Apart from the church itself, another part of the Vatican that I really enjoyed was going up to the top of St. Peter’s Dome, although the 300 narrow, uneven steps up were a little bit difficult. Not only do you get to see the interior of the dome in much more detail but you also get a wonderful view of the church below. I was really lucky as I went on a Sunday, so as I looked down at the beauty of the church below, I could hear the peaceful harmonies of the choirs who were singing during the Mass services. It was really beautiful to listen to their voices drift up to the Dome where I looked down from above. The exterior view from the top of the Dome is what really sells it though. On my trip, it was a glorious sunny day with a clear blue sky as far as the eye could see, so the whole expanse of Rome was laid before my feet in wonderful sunshine.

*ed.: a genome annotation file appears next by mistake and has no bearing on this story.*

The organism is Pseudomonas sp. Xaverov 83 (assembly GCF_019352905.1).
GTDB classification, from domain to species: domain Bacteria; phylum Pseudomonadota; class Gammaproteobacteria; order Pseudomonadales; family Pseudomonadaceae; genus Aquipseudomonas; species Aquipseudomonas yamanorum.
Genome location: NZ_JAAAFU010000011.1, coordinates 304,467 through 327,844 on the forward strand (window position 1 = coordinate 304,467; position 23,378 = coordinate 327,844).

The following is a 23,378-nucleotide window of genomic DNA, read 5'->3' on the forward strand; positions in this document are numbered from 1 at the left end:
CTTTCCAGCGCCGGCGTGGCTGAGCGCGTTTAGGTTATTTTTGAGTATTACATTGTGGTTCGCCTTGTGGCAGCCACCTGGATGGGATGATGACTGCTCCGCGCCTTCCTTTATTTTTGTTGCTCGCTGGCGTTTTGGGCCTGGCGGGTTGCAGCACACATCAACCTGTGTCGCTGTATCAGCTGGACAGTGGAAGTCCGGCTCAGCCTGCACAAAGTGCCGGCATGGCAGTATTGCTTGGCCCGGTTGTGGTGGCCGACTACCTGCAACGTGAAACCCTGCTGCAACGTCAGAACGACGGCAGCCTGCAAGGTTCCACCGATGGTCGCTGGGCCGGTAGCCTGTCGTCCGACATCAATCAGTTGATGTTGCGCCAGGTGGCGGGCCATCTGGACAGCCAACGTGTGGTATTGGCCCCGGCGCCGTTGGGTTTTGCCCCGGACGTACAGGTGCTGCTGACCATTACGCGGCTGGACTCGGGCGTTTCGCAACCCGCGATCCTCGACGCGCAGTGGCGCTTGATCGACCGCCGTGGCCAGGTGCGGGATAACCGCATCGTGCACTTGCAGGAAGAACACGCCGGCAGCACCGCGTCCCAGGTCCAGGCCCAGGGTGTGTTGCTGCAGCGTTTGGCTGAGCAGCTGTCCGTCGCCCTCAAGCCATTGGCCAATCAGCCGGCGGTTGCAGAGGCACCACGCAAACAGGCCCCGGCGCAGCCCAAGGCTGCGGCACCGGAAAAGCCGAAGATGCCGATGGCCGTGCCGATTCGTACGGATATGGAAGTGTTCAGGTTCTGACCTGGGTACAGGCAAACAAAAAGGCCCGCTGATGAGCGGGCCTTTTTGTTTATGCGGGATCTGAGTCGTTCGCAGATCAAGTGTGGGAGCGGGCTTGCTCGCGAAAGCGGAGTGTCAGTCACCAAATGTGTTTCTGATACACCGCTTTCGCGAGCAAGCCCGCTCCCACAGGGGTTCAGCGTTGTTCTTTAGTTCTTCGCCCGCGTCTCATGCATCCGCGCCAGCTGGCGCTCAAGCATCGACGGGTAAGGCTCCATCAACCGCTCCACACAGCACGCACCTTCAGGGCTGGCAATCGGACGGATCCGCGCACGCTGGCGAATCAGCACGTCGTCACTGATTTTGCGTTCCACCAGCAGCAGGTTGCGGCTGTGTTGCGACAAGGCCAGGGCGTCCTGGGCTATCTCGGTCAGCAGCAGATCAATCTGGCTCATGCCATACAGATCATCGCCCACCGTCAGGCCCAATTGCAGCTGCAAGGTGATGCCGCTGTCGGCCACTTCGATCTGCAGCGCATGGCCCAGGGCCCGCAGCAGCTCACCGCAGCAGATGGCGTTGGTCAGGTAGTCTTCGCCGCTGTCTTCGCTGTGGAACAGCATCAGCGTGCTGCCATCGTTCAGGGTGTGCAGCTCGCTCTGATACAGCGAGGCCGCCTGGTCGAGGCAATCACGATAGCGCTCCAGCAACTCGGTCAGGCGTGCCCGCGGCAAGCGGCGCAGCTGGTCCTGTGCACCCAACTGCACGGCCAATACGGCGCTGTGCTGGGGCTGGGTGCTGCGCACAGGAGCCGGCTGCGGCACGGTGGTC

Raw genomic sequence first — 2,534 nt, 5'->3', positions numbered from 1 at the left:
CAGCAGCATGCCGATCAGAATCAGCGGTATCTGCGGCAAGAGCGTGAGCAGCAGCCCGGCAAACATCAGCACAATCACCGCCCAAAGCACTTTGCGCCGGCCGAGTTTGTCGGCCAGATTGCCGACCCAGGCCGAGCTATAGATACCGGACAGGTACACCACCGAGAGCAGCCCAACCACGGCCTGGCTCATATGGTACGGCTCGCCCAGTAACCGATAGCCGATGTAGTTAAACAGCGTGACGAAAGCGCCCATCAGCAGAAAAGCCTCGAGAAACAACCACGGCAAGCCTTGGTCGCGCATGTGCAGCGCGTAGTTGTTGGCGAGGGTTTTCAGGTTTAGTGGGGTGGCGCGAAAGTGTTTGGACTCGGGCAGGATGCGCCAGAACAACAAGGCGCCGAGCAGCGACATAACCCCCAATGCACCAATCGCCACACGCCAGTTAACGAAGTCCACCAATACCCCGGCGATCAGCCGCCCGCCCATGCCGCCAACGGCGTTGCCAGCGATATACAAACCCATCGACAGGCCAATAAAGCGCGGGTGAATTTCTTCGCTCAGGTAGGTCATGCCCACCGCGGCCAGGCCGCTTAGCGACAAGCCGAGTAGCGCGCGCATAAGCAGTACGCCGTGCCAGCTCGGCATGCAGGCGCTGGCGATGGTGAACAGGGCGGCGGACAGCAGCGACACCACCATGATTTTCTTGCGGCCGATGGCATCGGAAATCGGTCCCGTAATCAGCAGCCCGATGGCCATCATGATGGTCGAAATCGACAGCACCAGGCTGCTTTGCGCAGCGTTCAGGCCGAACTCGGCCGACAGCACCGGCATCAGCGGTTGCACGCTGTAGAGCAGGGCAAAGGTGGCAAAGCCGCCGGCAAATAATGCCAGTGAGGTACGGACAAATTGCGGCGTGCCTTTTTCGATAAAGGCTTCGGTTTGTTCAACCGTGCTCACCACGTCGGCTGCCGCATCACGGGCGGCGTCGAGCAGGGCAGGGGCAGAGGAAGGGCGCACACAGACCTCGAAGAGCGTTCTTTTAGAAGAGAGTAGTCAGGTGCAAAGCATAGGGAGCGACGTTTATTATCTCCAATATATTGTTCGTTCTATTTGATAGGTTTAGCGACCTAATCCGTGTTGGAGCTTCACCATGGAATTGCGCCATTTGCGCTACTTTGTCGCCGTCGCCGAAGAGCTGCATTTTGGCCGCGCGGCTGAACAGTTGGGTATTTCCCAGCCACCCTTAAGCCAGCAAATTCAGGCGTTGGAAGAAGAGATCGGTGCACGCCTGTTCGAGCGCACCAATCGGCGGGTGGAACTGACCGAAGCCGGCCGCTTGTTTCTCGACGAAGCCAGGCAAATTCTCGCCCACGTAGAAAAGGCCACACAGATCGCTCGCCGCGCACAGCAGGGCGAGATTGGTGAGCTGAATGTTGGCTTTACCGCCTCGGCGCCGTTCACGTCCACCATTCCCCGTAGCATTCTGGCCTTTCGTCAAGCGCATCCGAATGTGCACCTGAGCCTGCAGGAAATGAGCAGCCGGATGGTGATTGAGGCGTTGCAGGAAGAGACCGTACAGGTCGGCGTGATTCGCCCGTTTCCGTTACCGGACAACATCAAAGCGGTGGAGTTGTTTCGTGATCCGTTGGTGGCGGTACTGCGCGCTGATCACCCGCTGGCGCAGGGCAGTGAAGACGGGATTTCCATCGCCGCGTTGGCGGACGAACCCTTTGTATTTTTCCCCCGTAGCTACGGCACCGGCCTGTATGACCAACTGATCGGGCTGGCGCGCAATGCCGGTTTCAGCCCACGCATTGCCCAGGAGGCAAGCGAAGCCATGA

My second favourite site to the Vatican in Rome oddly was not the Colosseum, but its neighbouring site, the Roman Forum and Palatine Hill. It was here that the Roman history that I have been reading over the years really came alive. When I was looking round this huge site of ruined temples, palaces, shops, and old parliamentary buildings, I could envisage what ancient Rome really looked like. The Roman Forum lies in the valley that is overlooked by Palatine Hill, so when you enter the site along Via Sacra, looking up at the Arch of Titus, and then descend into the valley away from the hustle and bustle surrounding the Colosseum, you do feel like you are being taken back in time. The site is oddly peacefully, even with throngs of tourists crowding Rome during the summer, which I think it’s why I was able to imagine Romans walking beside me as I retraced their steps. You have to have peace to let your mind wonder back to an earlier time, appreciating history is hard to do with the sound of traffic abusing your eardrums. I loved walking along the ancient streets in this site, visualising all the ruined buildings still intact around me, looking up to the curving slope that leads to the Temple of Saturn with its surviving columns, imaging that I was going to perform a morning offering to the god. The ruins on Palatine Hill itself, overlooking the valley, are also fascinating as you can really gage how large this cultural hub used to be. As you make your way up the steps, you can envisage the shops that would have been selling textiles, fruit and meat, overlooking the streets below. At the top is now a beautiful garden with an orange orchid, where you get wonderful views of both the valley below and the rest of the city, almost rivalling the views from St. Peter’s Dome. This site is what brought ancient Rome alive for me much more than its overshadowing neighbour the Colosseum, and nicely completed my trip to this ancient centre of the known world.